What mixture do you use for 2,4-D herbicide?

Discussion in 'Homeowner Assistance Forum' started by sage55, May 15, 2012.

  1. sage55

    sage55 LawnSite Member
    Posts: 39

    And thus the reason I came here to ask for advice - duh...

    By the way I was able to find a label online located here. :p
     
  2. Landgreen

    Landgreen LawnSite Member
    Posts: 220

    I wish you good luck on asking for advice here in the future. Youre gonna need it...
    Posted via Mobile Device
     
  3. sage55

    sage55 LawnSite Member
    Posts: 39

    LoL, only if you're involved. ;)
     
  4. Think Green

    Think Green LawnSite Silver Member
    Posts: 2,746

    55,

    The best place to start is here on the web with the label to the product you are using. Not all 2-4D products are the same. Each is concentrated for different turfgrass situations so please don't get confused. Ag. 2-4D and homeowner 2-4D is way different and even so for us pro sprayers. The concentrations are sizable.

    Get a label and if you don't understand............get back with us.!!
     
  5. kirk1701

    kirk1701 LawnSite Gold Member
    Posts: 3,981

    Think Green is correct and I have to add if you don't yet know how to read the label to find the correct mixture you sure don't know about drift.

    Whatever you do, don't spray this stuff when there is any wind you'll kill anything else around your place not to mention your neighbors.
     
  6. kirk1701

    kirk1701 LawnSite Gold Member
    Posts: 3,981

    I think I posted a bit pre maturely, didn't see there was a second page [​IMG]


    I see your from central KY? I feel for yu :cry:

    Southern States :laugh:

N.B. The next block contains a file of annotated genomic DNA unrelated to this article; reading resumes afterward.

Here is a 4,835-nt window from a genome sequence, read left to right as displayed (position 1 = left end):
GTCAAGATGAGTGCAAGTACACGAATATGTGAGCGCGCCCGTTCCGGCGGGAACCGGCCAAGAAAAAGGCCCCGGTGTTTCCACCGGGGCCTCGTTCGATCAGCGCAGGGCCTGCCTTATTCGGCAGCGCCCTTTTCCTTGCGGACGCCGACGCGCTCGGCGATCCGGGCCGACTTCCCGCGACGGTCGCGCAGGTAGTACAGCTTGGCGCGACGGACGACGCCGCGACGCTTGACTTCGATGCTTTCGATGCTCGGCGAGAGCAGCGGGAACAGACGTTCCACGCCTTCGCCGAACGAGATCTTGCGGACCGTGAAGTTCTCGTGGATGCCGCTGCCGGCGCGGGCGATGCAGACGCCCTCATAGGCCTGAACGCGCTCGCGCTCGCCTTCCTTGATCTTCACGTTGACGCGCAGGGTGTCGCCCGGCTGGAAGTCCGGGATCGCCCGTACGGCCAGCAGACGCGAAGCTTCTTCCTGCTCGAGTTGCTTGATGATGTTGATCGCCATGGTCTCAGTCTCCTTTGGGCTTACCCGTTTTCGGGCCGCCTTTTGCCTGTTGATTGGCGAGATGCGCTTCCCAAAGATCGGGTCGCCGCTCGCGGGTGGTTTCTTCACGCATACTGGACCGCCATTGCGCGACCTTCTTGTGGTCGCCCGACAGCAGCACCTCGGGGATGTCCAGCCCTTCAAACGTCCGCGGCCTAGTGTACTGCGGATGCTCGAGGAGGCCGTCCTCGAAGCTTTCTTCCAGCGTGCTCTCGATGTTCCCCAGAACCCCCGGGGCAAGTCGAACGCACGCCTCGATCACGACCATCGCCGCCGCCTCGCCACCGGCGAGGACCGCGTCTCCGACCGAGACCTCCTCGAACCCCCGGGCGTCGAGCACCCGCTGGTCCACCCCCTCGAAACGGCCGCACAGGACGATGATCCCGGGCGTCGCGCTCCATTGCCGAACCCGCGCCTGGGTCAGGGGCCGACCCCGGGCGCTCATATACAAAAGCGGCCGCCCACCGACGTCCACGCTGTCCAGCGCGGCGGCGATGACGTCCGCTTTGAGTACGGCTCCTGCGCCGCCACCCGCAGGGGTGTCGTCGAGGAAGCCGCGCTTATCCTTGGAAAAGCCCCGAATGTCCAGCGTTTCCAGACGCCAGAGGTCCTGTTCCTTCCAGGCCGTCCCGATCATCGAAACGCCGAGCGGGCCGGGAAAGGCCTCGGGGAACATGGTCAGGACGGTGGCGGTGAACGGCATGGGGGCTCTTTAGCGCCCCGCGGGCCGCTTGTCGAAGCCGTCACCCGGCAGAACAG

If they knew which way was up they'd be dangerous

    All I'm going to say from here is [​IMG]

    Pay attention to Think Green before you get into a heap of trouble and kill more then you want killed.
     
  7. Think Green

    Think Green LawnSite Silver Member
    Posts: 2,746

    sage,
    The first thing that all consumers need to understand is to inspect the container before purchase unless it was purchased online.
    I take off the cap and see if the foil protector is intact. The second thing is to see if the label is intact. If there is no label then someone at the store has removed it prior to purchase and this is dangerous to the consumer. To me it is no different than buying a unlabeled can of vegetables from the store. It is unlawful to sell a product without its appropriate label. We pro's have to carry the labels in our vehicles along with MSDS sheets for accidents. I feel that consumers are being misled into purchasing things that can be destructive without pertinent information.
    Just the other day........at ACE Hardware, I noticed a product in their pesticide department. It is a product that CLEARLY states to be purchased by certified and licensed professionals only. Now, I won't get into the product because I purchased 5 bottles of this stuff..............40.00 each. for 9 ounces of product each. This stuff is for insects inside and outside.
    My point is in retail sales, staff is often uneducated to direct consumers and the management is helpless in education also. The products are sent by corporate initiatives to lure the consumer. I have read on this site of big suppliers not providing adequate labeling for professional products also. I am saddened to know that the labels are becoming more and more unclear to read .............especially, when the manufacturer's are printing the information illegibly. How often has someone looked at the label and can't read the blurred or smeared print because it is printed on wild colored backgrounds.??
    Consumer's are being lured by beautifully colored bottles and fancy glittery labels.
     
  8. nik

    nik LawnSite Member
    Posts: 184

    Some states enforce the the sales to licensed folks only language. Other states it's only restricted if the label actually says so.

    One other thing with any 2,4-D. Some of you are masters at getting it to stay put in hot weather. Sage, I would avoid using it on "hot" days. That can be as low as 80˚F. And avoid any mornings with no winds when inversions may be around. Even amine can get up and go as volatiles and wreck havoc down the road. We got way too many grape vineyards around here that make using any 2,4-D exciting. Wiping out someone's veggie garden is one thing, taking out some acreage of wine grapes is a whole other deal.
     
  9. kirk1701

    kirk1701 LawnSite Gold Member
    Posts: 3,981

    You make a good point, so much so that as soon as my grape vines started to bud this year the 2,4 D went in the closet.
     

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